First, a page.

The Adventures of Huckleberry Finn
Twain's Pre-Civil War America
American authors tend to write about life in their times. Mark Twain lived in the 1800's and witnessed the Civil War era. At that time, our nation was divided over the issue of slavery. The inhumane treatment of slaves moved Twain to use his talent to criticize their treatment. In one of his most famous novels named The Adventures of Huckleberry Finn, Twain depicts the injustice of slavery in the South just before the Civil War.
To begin with, Mark Twain uses the plot of The Adventures of Huckleberry Finn to reveal the truths about life in the South during the 1800's. For starters, slavery proved to be one of the most predominant aspects of southern life at that time. The birth of Mark Twain occurred during this era of slavery, so racism surrounded Twain his whole life.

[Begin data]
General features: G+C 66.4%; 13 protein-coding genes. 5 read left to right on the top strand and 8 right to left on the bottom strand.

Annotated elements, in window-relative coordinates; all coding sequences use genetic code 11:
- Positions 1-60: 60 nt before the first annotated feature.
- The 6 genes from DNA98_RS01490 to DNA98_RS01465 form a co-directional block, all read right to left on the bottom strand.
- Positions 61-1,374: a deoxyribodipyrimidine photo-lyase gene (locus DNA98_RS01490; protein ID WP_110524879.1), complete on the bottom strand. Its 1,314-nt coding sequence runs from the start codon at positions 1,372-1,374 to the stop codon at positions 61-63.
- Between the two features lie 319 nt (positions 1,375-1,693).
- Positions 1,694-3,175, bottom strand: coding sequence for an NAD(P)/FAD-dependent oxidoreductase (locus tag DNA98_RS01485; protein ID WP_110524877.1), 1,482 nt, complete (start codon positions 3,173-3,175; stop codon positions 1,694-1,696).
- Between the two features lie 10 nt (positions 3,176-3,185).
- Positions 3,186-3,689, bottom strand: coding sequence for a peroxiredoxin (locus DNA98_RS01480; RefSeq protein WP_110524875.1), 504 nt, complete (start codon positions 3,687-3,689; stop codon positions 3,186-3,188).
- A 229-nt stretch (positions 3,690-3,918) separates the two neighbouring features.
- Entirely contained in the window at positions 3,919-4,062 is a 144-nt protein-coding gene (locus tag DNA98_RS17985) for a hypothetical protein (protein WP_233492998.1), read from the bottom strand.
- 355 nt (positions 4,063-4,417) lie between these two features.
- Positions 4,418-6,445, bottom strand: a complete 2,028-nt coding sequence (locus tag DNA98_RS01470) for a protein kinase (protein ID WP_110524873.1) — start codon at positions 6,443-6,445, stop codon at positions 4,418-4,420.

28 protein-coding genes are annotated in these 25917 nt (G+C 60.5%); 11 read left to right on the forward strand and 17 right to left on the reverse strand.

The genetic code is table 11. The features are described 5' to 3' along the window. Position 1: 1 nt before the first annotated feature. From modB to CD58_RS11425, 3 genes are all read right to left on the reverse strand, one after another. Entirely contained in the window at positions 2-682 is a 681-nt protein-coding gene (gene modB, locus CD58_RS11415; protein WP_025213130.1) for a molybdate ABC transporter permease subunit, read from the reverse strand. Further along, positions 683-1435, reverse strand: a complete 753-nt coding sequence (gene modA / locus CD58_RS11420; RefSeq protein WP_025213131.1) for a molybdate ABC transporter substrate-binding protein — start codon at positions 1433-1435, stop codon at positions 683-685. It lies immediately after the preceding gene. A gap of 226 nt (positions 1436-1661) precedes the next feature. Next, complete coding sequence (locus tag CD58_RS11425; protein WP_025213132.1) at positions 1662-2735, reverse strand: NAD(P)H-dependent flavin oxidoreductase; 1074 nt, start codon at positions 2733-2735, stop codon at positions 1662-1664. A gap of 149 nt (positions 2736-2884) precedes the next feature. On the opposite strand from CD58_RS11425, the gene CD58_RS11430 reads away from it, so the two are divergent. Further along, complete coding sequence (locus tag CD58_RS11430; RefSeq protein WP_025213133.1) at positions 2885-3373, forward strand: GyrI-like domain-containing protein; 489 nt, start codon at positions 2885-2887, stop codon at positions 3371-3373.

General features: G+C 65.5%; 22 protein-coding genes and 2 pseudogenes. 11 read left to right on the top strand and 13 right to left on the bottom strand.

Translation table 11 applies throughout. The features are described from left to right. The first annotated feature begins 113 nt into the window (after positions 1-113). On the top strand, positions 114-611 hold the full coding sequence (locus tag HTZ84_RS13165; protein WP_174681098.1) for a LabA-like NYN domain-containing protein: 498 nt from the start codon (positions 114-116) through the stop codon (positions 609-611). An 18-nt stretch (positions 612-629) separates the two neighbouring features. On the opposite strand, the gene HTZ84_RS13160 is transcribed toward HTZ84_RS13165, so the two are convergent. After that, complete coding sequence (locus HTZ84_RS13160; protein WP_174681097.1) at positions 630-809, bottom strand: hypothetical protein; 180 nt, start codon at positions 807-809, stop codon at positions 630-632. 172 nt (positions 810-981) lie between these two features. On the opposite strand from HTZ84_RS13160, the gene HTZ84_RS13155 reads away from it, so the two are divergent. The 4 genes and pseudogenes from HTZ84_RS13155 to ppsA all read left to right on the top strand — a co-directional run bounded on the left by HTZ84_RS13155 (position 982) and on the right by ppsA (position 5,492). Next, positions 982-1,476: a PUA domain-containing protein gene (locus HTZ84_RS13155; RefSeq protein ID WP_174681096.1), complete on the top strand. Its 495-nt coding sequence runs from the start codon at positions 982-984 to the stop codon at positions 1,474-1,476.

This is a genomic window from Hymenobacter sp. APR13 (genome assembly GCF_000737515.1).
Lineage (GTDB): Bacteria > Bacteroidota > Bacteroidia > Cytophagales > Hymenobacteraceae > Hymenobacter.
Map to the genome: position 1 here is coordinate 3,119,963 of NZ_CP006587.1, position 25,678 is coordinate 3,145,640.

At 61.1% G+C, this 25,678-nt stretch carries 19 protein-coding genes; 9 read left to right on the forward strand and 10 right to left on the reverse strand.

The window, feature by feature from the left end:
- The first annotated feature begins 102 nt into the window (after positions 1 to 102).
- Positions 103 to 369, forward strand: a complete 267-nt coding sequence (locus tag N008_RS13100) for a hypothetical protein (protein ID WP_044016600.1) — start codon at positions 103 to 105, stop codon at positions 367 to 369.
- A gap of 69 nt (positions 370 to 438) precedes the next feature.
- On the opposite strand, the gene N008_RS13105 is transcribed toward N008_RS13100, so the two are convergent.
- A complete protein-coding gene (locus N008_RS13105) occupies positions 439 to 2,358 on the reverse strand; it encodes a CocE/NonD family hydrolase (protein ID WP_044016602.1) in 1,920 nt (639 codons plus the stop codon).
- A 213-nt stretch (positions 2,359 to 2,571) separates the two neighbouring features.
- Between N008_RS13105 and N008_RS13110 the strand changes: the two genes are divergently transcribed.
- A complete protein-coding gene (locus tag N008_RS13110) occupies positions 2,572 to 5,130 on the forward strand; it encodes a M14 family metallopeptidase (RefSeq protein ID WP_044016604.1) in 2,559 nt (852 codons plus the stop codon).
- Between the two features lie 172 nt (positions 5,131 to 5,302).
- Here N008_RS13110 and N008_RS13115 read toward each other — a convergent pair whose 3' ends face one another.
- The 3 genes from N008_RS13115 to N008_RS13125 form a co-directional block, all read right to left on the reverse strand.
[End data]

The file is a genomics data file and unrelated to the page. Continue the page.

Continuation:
Twain based his writings upon his own personal experiences. Critics agree that, "The book is a strong voice against racism, but at the same time some passages mirror the values of the racist society Mark was raised in" (Meltzer 89). Secondly, The Adventures of Huckleberry Finn portrays the appalling truths regarding enslavement which pervaded the South. Twain utilizes his work as a means to reveal the factuality of racism. "Perfectly...
Join Now to View Premium Content
GradeSaver provides access to 873 study guide PDFs and quizzes, 6705 literature essays, 1807 sample college application essays, 276 lesson plans, and ad-free surfing in this premium content, “Members Only” section of the site! Membership includes a 10% discount on all editing orders.
Already a member? Log in